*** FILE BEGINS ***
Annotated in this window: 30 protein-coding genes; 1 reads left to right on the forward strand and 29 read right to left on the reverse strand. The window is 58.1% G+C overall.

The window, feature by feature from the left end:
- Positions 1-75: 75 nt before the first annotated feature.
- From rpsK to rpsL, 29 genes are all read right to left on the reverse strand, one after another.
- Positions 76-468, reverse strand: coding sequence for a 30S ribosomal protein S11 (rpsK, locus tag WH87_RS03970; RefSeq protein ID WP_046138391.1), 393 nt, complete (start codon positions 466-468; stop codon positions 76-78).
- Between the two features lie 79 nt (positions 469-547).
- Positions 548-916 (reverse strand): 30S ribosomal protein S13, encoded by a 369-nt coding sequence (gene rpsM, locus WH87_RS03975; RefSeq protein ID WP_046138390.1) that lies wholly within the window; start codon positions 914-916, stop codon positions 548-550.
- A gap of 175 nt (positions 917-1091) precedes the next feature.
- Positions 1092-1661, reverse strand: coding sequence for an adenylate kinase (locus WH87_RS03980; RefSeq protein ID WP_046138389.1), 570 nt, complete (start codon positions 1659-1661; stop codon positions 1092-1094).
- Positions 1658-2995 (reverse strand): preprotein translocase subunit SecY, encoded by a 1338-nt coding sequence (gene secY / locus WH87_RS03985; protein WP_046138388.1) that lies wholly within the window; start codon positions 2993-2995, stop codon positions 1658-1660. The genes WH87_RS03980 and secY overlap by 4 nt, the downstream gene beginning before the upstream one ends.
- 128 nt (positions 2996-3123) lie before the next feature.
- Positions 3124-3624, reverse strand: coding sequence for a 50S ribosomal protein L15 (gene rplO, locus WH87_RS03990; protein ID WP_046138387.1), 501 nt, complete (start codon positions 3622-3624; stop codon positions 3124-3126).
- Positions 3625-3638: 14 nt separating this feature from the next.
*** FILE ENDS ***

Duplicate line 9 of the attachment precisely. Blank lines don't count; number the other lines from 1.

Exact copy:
- Positions 1092-1661, reverse strand: coding sequence for an adenylate kinase (locus WH87_RS03980; RefSeq protein ID WP_046138389.1), 570 nt, complete (start codon positions 1659-1661; stop codon positions 1092-1094).